Sebastiano Tomada, an Italian photojournalist, entered Syria from Turkey on September 22, 2012. He wanted to head directly to Aleppo.
He’d spent weeks trying to cover the Free Syrian Army-controlled area of the city, and the battle along its front lines. During this time, Tomada was constantly surrounded by aerial strikes, wounded civilians, rebels, heavy crashes and mortar fires.
On October 3rd he went inside Dar al-Shifa, one of Aleppo’s last standing hospitals. Not long after, he came across a man carrying a wounded child, the child pictured in his World Press Photo winning image. Tomada’s photo shows a severely wounded child who awaits medical treatment in one of the city’s last standing hospitals.
We talked with Sebastiano about the photo and what he learned from shooting it.
CV: Could you describe the situation in Aleppo the day you took the photo?
Sebastiano Tomada: It was at the height of the fight. There was a lot of back and forth between the Free Syrian Army and the Syrian Army. I was with other photographers not so far from a pretty important front line. Suddenly things got very, very bad. There was a crazy amount of artillery, mortars and air strikes. People were being hurt here and there. We decided to go to the hospital to see what the situation there was like. Hospitals are a good place to understand what is happening: how hard the fighting is, where the wounded are coming from, which neighborhoods are being targeted.
CV: How did you find the baby?
ST: The situation at the clinic was terrible. There were a lot of wounded people. I was walking and I saw a man carrying a baby who was yelling and screaming. I followed them to a room. The baby was put on a medical bed. Doctors came in. He had wounds all over the body. His head was split open. I don’t think he was crying because he was feeling the pain, he was crying because all the people around him were freaking out. Suddenly a mortar hit very, very close to the clinic. And everybody, even the doctors who were in the room with the child, left. So I was left alone in the room with the father and the child. I didn’t know what to do. I had not taken pictures yet. It’s not that you snap pictures randomly. You either take a little bit of time or you try to sneak a picture. The father couldn’t take it any more too. He was leaning against the wall. I couldn’t help him, I couldn’t do anything. The child was probably one year old. He was just looking at his hands. Blood. ‘What is this red thing?’ He probably didn’t know what was happening.
CV: How many pictures of the baby did you take?
ST: One vertical, one horizontal. And then everyone came in. For respect, you don’t stick around. Those bedrooms get really busy. I went out of the room and I found the father on the ground crying. I thought that the best thing that I could was to sit next to him and wait a couple of hours. So, I just sat next to him and waited a couple of hours.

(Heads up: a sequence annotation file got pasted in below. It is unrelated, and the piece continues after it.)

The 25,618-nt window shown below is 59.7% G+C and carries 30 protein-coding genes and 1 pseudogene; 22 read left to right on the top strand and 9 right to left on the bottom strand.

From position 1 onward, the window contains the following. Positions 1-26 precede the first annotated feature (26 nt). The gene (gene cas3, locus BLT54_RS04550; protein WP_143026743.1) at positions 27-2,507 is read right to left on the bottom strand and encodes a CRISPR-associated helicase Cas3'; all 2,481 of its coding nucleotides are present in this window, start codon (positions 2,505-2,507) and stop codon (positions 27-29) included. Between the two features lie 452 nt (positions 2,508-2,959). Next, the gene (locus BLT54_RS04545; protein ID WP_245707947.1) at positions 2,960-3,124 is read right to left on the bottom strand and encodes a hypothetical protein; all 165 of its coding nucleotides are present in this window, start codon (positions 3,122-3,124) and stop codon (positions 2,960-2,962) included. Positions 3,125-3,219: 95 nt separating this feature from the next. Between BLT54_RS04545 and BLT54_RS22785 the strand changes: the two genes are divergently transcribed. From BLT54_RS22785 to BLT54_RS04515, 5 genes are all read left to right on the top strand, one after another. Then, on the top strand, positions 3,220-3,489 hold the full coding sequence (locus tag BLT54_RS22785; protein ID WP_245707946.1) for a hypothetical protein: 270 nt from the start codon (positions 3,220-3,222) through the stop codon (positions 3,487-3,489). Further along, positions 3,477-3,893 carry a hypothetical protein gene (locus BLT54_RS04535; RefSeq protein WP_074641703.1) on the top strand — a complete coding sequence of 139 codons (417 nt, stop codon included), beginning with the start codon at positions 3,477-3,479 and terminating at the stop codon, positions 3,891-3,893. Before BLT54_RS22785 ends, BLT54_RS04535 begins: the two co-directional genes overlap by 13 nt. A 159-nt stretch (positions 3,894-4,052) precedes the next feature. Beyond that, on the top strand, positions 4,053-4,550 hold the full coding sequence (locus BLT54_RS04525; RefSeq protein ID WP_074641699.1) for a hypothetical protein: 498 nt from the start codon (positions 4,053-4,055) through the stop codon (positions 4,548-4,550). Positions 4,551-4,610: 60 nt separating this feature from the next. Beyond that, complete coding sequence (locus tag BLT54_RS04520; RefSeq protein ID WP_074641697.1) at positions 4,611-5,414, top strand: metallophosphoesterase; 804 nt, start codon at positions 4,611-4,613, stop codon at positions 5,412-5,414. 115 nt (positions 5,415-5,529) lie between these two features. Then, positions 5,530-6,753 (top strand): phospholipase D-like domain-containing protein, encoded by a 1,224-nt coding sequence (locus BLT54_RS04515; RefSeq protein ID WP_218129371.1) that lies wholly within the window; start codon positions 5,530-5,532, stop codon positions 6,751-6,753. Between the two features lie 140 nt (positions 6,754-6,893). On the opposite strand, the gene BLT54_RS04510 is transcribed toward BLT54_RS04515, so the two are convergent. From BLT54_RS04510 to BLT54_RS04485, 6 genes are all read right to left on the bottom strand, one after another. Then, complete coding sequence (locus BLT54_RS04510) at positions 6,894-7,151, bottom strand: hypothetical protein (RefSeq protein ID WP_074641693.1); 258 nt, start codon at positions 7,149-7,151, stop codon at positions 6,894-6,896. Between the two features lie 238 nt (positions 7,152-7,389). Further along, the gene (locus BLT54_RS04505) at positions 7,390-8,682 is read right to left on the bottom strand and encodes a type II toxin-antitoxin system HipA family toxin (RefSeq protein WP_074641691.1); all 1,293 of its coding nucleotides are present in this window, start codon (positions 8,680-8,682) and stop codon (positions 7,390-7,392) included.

CV: Do you know what happened to them?
ST: I don’t. We had to leave after a while because things got even worse. I didn’t really speak with the father. Towards the end, right before I left, I gave him some water from the fountain. I remember him pointing his right arm … at the air. Screaming ‘Allah, Allah, Allah’.
CV: How do you deal with these situations on a personal level?
ST: It doesn’t shock you there, in the moment. You don’t deal with things there, you deal with things once you’re back home. But I have not reacted in a bad way to these things yet.
CV: Your photo won many awards and it was published all over the world. How does that feel?
ST: At some point it bothered me a lot because for the first time I felt that I had used somebody, to make money off it. I did a campaign to raise money for Syria. It was my way of, not saying thank you, but, saying sorry. I felt that I had to give back one way or another. It’s my job, but for the first time in my life I feel that I took advantage of someone.
CV: But aren’t photojournalists supposed to generate some reflection about what’s happening?
ST: Yes, our job is to show whatever is happening, but there’s a limit to everything. There’s a sense of respect that you have to bring. A lot of people don’t think about this. At the end, whether we’re helping them or not, we are their guests, they’re giving us access, protecting us, feeding us, showing us around. Also, I’m still not convinced that journalists can really make a difference. I still haven’t seen that personally. We can open a window on what is happening, We can give them the possibility to make a decision on the matter or the situation, but a lot of times you’re making things more complicated for the viewer.
CV: What did you struggle with when you started your career as a photojournalist?
ST: I had no idea how to approach a story and relate to people. Relating to people on a daily basis is very human thing to do. But relating to people who have been wounded or hurt is a total other animal.
CV: What’s the biggest lesson you’ve learned over the past years?
ST: To make friends on the ground, because they’re the ones who will actually save you or get you out of any situation. It’s all about friendship and respect.
Photo Above: A wounded child awaits treatment in one of the few hospitals left standing in the northern Syrian city of Aleppo. Sebastiano Tomada/Sipa Press USA.